The People's Guide To Mexico

The People's Guide to Mexico


The People’s Guide to Mexico

(25th Anniversary Edition)

By Carl Franz
Edited by Lorena Havens & Steve Rogers
Illustrated by Glen Strock
and Toby Williams

John Muir Publications, 1998
$22.95, 573 pages.
(now in the 12th edition, Fall 2002, published by Avalon Travel Publishing,)

Reviewed by Ara Taylor

November 18, 1999, Bellingham Herald, Bellingham, WA

"If you’re looking for the lowdown on Mexico, this is it.

Celebrating its twenty-fifth anniversary edition, The People’s Guide to Mexico is no mere ordinary guide book, and reading it is no mere ordinary experience.

Franz has more in common with a great storyteller than he does with the local travel agent. Pointers on how to interact with the culture of a foreign country rarely get this explicit. A cover to cover reading will provide more thorough immersion into Mexican culture and history than the average college level course will. His advice is so spot on and deadpan, so keenly laced with good common sense and outrageous humor, that reading this book is almost as good as going there.

Like an old friend, it will give you the confidence and support needed to survive and thrive in Mexico. Everything from restaurants to road signs is covered.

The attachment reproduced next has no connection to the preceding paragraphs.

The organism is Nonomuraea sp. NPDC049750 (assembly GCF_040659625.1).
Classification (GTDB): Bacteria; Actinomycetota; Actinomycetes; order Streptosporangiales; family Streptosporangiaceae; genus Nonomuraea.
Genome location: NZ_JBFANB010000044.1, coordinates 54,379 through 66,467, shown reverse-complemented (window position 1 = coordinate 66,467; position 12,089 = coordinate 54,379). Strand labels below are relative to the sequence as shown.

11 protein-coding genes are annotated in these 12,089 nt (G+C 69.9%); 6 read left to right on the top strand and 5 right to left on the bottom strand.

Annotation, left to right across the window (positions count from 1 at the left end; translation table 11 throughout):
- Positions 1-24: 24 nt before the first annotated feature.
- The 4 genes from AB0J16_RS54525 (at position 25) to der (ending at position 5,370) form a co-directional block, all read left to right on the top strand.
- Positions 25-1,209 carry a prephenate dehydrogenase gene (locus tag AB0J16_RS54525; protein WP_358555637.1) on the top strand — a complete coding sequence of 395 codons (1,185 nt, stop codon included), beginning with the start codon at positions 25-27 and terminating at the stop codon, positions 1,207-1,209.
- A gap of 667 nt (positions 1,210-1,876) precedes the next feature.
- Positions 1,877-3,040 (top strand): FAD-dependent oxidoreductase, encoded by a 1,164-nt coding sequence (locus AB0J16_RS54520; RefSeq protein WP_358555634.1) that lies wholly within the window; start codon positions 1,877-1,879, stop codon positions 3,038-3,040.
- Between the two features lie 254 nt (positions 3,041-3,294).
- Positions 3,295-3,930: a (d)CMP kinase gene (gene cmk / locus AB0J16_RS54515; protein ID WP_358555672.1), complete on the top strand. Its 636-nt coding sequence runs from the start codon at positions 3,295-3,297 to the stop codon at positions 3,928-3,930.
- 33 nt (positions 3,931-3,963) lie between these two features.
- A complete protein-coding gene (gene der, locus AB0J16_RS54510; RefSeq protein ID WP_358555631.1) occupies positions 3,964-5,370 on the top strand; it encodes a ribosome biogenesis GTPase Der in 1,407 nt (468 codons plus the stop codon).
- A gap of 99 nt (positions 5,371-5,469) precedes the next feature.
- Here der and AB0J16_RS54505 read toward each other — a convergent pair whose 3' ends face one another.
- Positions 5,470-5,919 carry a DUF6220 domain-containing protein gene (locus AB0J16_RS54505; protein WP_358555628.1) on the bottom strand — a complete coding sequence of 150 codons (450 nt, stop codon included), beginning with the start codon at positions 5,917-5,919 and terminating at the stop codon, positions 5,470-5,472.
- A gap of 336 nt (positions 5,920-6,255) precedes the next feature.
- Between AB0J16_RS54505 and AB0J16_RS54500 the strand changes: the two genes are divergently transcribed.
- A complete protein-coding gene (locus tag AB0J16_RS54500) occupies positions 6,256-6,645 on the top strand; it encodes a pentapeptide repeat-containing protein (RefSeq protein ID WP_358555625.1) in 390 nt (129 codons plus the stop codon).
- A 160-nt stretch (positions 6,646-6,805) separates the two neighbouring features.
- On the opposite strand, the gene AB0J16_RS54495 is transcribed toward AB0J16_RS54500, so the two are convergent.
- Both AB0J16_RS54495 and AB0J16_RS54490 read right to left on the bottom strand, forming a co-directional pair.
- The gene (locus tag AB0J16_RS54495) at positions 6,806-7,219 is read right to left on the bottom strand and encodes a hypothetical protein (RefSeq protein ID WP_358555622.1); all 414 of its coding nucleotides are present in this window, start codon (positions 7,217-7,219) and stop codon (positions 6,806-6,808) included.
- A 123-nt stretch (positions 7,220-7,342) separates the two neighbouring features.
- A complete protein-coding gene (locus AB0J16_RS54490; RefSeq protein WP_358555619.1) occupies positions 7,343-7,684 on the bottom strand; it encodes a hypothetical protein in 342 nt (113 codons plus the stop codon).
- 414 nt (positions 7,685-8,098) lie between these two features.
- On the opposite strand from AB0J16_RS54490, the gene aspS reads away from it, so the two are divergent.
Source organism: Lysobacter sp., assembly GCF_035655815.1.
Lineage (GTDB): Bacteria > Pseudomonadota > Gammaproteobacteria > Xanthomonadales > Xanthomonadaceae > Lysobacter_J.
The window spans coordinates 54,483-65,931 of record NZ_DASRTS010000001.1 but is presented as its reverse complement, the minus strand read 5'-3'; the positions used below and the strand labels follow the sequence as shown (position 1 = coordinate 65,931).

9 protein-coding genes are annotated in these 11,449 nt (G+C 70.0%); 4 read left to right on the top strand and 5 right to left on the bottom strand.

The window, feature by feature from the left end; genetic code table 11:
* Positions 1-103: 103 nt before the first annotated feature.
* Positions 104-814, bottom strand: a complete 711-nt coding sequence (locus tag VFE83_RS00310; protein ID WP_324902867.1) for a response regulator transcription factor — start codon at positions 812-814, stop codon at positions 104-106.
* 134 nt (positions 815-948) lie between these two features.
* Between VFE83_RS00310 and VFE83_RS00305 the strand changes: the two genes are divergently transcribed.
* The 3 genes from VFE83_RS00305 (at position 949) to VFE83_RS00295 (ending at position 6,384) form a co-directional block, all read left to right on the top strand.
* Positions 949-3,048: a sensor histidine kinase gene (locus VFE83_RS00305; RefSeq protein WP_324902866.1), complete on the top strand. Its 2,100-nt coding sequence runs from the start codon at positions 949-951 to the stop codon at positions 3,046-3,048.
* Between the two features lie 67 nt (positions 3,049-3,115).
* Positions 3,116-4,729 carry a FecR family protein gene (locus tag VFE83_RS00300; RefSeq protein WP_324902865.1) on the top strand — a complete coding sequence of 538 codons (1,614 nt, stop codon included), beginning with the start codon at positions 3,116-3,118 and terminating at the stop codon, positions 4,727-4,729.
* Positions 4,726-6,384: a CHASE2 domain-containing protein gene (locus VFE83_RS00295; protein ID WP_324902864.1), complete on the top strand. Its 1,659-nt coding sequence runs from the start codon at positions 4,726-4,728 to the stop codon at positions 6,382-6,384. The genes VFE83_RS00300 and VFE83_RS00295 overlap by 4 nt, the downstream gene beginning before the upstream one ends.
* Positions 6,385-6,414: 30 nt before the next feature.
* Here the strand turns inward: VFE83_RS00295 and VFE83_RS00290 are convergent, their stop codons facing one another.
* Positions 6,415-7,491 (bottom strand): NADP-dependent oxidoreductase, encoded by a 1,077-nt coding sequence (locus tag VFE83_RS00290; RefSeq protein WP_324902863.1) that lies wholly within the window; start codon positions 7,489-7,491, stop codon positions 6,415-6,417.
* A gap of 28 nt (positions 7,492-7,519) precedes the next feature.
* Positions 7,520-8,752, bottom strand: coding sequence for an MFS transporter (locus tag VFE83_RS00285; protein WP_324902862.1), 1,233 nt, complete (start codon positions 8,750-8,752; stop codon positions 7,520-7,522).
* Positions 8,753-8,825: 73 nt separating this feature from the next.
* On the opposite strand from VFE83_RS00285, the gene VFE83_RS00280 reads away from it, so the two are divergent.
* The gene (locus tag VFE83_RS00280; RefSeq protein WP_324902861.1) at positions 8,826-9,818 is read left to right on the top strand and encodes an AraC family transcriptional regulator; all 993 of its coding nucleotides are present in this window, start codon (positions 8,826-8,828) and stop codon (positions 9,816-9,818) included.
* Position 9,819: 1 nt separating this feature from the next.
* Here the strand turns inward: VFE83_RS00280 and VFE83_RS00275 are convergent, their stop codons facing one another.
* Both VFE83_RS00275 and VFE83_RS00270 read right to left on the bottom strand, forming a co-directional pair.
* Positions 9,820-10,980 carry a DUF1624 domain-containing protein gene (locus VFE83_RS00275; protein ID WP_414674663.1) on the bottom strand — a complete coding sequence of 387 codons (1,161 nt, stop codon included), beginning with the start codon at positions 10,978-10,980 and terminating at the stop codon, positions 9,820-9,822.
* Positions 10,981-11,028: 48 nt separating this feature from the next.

Unsure about how to handle the scary combination of machismo and driving? Not to worry. "On the highway, never do anything to provoke another driver. When a truck tries to pass you on a hill, allow him to go around rather than forcing him to drop back right at the last minute. The reason for this is that he is not going to drop back, even if it kills you both."

He and Earnest Hemmingway might conflict on the spectacle of bullfights, but Franz is more hip to the act behind the mystique. A good matador, like "a nighttime talk show host," is full of flamboyant tricks. "Kneeling before the bull, for example, with the matador’s back to the wall, is a favorite. What most fans do not realize, however, is that the bull has no desire to collide with the wall and tends to avoid it."

His brief history of Mexico is drop dead funny. On the subjects of safety, public bathrooms, where to stay, what to eat, how to act and so on, he is even more erudite. When asked by a nervous young tourist what words to yell when floundering in Mexican waters, his straight man answer, unarguable, was great. " 'HELLLLPPP!' I demonstrated, adding, 'the translation speaks for itself.'"

His tips for blending into Mexican culture are priceless. "A special note to punks, bikers, skinheads, aging hippies, and miscellaneous weirdoes: it’s only natural that the less you look like Dick and Jane, the more you’ll be looked at by Mexican cops. If this bothers you, try a disguise."

Full of wild stories, great graphics, and invaluable travel information, The People’s Guide is a shockingly funny read. Treat yourself to a little armchair adventuring.

For this, you don’t even have to leave home."

Order The People's Guide to Mexico

©1972-2002 by Carl Franz & Lorena Havens